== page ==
Home Business News UK supply chain leaders warn challenges will worsen or stay the same over the coming months

UK supply chain leaders warn challenges will worsen or stay the same over the coming months

by LLB Finance Reporter
28th Feb 23 11:17 am

In the last few years, the global supply chain has become accustomed to disruption and uncertainty. New survey data from Coupa Software who are a leader in Business Spend Management (BSM), warns consumers of continued supply chain disorder, as 91% of UK supply chain leaders anticipate disruption will worsen or stay the same over the coming months.

UK supply chain leaders are facing a myriad of challenges; attributing supply chain disruption to an ongoing combination of geopolitical uncertainties (54%), increased costs in relation to transport, production and raw materials (51%) Covid-19 related issues (50%) and material shortages (42%). Over the past year, labour shortages (37%), raw material and component shortages (35%) and unreliable shipment lead times (33%) were the key signs of financial and operation distress.

With disruption expected to continue or worsen, consumers should prepare for sustained impact on essential items over the coming months. Currently, 34% of UK supply chain leaders anticipate continued shortages of goods and critical parts in the supply chain within the next 6-12 months. Fuel (24%), food (27%) and computer chips (10%) are the top three products that supply chain leaders expect to be most affected. When it comes to the biggest challenges that organisations expect to face, keeping transportation and shipping costs down (15%), managing shrinking budgets (14%), and dealing with internal shortages (10%) were cited as the top issues.

“Consumers continue to face a barrage of shortages of essential goods and are growing impatient with the continued impact on their daily lives. Over the last twelve months consumers have faced shortages from cold and flu medicine to fruit and vegetables, and everything in between,” said Dr. Madhav Durbha, Vice President of Supply Chain Innovation at Coupa. “With climate change and geopolitical tensions expected to impact food and cause disruptions, now is the time for supply chain leaders to take initiative and be creative as to how they can invest and improve their operations.”

Preparing for disruptions ahead

Despite proven delays and disturbances, UK businesses are still falling short on implementing contingency plans for potential future supply chain disruptions. While over half (61%) have employees looking into contingency planning, only 24% of businesses have implemented targeted task forces and 15% are not addressing contingency plans at all. Contingency planning within supply chains isn’t just about preparing for a major crisis, it can also be about preparing to target persistent problems relating to areas such as labour, product and transport.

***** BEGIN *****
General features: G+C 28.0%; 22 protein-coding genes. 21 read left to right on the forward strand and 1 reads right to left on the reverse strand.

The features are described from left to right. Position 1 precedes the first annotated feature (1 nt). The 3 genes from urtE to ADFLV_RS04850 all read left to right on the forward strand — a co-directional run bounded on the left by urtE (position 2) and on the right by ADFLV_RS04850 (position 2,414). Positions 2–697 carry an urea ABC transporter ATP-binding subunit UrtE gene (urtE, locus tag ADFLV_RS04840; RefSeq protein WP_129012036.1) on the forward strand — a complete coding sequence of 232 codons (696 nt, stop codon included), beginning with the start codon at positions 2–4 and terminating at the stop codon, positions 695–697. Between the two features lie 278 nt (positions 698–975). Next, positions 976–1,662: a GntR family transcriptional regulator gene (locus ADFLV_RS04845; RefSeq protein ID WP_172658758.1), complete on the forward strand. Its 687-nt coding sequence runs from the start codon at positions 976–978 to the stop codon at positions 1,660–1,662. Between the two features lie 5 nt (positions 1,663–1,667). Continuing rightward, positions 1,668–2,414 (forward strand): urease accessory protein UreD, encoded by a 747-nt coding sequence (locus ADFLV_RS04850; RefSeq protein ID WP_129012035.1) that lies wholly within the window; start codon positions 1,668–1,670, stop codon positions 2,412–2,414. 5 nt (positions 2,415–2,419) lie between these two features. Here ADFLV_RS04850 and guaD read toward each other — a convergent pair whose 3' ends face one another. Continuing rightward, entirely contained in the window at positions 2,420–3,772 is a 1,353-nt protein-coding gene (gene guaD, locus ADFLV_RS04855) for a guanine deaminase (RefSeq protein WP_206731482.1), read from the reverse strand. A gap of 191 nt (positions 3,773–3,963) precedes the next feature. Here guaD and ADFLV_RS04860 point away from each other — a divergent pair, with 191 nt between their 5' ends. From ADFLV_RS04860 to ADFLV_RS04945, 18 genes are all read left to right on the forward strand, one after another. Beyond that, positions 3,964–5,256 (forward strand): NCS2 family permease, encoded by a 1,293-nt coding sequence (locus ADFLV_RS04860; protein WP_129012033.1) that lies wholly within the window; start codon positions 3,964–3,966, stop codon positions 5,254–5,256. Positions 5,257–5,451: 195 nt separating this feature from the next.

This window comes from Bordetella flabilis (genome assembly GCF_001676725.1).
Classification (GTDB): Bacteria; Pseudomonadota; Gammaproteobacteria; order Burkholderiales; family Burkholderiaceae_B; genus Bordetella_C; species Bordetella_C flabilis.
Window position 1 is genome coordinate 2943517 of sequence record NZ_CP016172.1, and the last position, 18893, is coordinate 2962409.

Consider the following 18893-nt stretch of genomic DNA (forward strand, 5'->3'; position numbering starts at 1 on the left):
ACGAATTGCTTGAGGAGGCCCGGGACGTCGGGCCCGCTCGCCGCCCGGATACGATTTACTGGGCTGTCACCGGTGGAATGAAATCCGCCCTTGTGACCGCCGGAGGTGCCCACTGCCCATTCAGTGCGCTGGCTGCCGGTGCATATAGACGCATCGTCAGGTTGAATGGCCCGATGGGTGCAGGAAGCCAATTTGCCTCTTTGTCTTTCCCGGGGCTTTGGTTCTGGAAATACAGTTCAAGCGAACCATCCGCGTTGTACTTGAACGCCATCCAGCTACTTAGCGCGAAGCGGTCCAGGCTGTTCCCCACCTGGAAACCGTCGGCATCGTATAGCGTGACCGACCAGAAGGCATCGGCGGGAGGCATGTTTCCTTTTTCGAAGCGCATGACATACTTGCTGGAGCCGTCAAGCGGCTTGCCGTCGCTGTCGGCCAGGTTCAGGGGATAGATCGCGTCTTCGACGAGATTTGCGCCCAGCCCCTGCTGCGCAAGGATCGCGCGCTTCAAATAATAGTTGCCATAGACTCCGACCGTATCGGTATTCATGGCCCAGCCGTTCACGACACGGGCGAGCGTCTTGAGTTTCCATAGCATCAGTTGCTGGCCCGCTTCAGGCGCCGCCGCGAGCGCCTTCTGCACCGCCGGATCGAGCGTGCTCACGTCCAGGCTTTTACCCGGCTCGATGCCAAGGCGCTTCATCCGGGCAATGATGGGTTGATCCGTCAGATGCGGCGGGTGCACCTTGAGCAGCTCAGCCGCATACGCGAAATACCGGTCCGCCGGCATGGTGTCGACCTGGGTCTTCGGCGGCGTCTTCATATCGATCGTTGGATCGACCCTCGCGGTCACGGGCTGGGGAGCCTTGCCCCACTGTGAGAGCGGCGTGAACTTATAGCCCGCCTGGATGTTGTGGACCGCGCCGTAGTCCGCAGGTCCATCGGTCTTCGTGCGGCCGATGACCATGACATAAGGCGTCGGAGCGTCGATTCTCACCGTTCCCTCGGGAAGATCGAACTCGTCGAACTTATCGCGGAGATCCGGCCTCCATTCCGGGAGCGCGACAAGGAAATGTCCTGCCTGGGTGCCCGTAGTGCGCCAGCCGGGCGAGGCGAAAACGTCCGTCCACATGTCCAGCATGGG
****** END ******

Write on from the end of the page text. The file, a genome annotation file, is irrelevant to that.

With expectations of continued supply chain challenges, it is paramount that leaders make an effort to rethink their supply chain processes and prevent the consequences consumers experienced over the last few years. One positive sign is that 77% of leaders surveyed indicated that their company plans to make future supply chain decisions based on national interest in domestic operations ensuring more effective and targeted approaches to decision making.

Digitisation and diversification will prove key to supply chain survival

The majority (78%) of UK supply chain leaders agree that investment will be an important factor in building more agile and resilient supply chains. However, currently, only 22% of UK supply chain leaders are digitising their supply chains, putting the UK behind France (36%), the US (34%) and Germany (30%). However, 38% plan to digitise in the next 6 months, while 18% are set to in the next year.

The findings also highlight that digitisation is viewed as a crucial strategy that could better help businesses to achieve their goals. Almost half (47%) of supply chain leaders are aiming to improve customer experience through digitisation, 46% to reduce overall risk, and 45% to ensure product availability for customers, increase supply chain resilience and increase digital security.

Investing in relationships with suppliers is also as key as the investment in tools and functions. More than a third (42%) agree that building healthier supplier relationships is the most important thing to improve supply chain issues. Suppliers are also central to several mitigation strategies companies are implementing or planning to implement over the next 6 to 12 months. 24% are reducing dependency on suppliers from any one region and 24% are relying on suppliers that are geographically closer to production and distribution facilities.

As disruptions persist, it’s critical for organisations to prioritise improving their relationships with suppliers,” stated Durbha. “When supply gets constrained and capacities and materials go on allocation, suppliers tend to prioritise their preferred customers. Organizations are gaining this status as ‘preferred customers’ by collaborating with suppliers by providing visibility into their anticipated demand and ensuring payments happen on time.”

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